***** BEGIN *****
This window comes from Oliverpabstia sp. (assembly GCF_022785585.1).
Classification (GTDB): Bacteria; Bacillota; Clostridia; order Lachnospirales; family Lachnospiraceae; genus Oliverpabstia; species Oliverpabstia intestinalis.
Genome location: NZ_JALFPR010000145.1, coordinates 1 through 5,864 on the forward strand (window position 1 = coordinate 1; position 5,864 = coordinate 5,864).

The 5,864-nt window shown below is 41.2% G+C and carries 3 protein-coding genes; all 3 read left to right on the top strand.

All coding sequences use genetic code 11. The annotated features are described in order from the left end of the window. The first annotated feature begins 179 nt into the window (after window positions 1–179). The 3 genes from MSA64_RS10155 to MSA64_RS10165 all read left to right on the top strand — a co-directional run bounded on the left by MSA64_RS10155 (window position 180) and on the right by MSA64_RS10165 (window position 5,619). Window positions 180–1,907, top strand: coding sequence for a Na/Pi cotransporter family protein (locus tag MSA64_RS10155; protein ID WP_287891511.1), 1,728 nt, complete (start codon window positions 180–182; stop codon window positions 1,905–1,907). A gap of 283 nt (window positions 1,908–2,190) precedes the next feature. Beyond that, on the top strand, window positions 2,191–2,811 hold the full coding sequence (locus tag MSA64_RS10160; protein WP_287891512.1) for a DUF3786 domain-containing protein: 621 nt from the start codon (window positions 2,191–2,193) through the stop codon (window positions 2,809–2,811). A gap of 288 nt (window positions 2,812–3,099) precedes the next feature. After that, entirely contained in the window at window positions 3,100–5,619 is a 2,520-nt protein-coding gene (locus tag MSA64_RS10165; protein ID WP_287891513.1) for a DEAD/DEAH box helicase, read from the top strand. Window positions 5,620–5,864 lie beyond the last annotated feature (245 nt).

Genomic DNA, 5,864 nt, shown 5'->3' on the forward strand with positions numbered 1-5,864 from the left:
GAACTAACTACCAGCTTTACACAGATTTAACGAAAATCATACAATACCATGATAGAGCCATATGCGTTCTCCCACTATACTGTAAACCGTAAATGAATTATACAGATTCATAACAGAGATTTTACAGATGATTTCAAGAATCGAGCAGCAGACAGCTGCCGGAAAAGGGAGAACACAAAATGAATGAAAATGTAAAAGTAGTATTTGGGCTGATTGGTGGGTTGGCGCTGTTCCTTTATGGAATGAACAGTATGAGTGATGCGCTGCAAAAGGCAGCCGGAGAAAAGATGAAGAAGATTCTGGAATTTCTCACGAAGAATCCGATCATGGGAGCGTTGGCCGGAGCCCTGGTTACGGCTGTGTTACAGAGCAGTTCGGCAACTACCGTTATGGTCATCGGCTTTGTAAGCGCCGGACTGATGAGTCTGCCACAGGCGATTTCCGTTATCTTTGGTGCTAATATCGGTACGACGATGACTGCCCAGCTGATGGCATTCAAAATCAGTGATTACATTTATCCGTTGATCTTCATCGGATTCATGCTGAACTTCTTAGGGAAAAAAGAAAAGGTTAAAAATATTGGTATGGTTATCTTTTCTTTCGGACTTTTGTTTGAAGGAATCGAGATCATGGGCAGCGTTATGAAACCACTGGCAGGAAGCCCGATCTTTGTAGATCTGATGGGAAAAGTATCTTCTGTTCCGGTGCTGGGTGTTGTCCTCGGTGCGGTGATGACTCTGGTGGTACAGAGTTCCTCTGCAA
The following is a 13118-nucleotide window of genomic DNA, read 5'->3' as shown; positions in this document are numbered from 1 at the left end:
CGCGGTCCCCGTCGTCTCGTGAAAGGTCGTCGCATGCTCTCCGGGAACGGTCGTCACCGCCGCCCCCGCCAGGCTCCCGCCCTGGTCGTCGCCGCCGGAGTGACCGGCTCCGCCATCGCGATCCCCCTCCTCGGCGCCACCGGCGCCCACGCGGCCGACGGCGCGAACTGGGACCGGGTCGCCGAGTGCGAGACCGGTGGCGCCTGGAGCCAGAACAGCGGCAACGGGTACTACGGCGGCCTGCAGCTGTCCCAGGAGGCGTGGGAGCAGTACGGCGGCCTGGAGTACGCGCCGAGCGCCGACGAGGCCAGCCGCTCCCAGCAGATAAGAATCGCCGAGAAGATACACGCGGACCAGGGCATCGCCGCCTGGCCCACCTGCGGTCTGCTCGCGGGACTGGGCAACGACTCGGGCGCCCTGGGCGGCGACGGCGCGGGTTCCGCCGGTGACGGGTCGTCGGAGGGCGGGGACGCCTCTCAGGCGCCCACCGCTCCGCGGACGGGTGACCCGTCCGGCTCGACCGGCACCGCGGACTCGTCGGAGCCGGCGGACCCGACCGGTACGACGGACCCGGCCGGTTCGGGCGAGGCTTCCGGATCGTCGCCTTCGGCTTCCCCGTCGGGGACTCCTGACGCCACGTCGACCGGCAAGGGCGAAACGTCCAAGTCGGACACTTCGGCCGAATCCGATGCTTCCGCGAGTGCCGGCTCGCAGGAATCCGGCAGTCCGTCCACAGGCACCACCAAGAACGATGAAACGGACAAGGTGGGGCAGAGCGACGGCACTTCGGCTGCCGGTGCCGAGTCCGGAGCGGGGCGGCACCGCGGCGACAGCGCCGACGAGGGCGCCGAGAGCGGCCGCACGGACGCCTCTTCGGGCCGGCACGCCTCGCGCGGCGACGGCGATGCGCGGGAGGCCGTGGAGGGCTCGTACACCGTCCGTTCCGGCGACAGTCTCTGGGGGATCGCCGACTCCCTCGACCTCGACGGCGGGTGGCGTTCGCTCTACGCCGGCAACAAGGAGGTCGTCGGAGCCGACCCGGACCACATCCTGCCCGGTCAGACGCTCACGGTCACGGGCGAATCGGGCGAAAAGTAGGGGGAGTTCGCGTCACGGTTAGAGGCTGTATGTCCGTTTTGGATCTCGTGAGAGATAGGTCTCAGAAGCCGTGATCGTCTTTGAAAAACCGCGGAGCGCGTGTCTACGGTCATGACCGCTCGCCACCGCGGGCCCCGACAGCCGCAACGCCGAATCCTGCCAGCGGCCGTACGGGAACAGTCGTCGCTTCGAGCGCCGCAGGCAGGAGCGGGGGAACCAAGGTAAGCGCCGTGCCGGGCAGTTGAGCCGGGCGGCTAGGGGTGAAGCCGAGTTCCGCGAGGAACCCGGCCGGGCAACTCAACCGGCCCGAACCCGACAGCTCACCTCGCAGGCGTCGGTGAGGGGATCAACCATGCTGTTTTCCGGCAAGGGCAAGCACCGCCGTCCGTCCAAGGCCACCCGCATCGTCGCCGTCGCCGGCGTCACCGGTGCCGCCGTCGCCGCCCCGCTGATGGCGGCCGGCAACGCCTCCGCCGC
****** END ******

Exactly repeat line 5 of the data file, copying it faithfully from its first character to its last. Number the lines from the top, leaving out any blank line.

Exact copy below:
All coding sequences use genetic code 11. The annotated features are described in order from the left end of the window. The first annotated feature begins 179 nt into the window (after window positions 1–179). The 3 genes from MSA64_RS10155 to MSA64_RS10165 all read left to right on the top strand — a co-directional run bounded on the left by MSA64_RS10155 (window position 180) and on the right by MSA64_RS10165 (window position 5,619). Window positions 180–1,907, top strand: coding sequence for a Na/Pi cotransporter family protein (locus tag MSA64_RS10155; protein ID WP_287891511.1), 1,728 nt, complete (start codon window positions 180–182; stop codon window positions 1,905–1,907). A gap of 283 nt (window positions 1,908–2,190) precedes the next feature. Beyond that, on the top strand, window positions 2,191–2,811 hold the full coding sequence (locus tag MSA64_RS10160; protein WP_287891512.1) for a DUF3786 domain-containing protein: 621 nt from the start codon (window positions 2,191–2,193) through the stop codon (window positions 2,809–2,811). A gap of 288 nt (window positions 2,812–3,099) precedes the next feature. After that, entirely contained in the window at window positions 3,100–5,619 is a 2,520-nt protein-coding gene (locus tag MSA64_RS10165; protein ID WP_287891513.1) for a DEAD/DEAH box helicase, read from the top strand. Window positions 5,620–5,864 lie beyond the last annotated feature (245 nt).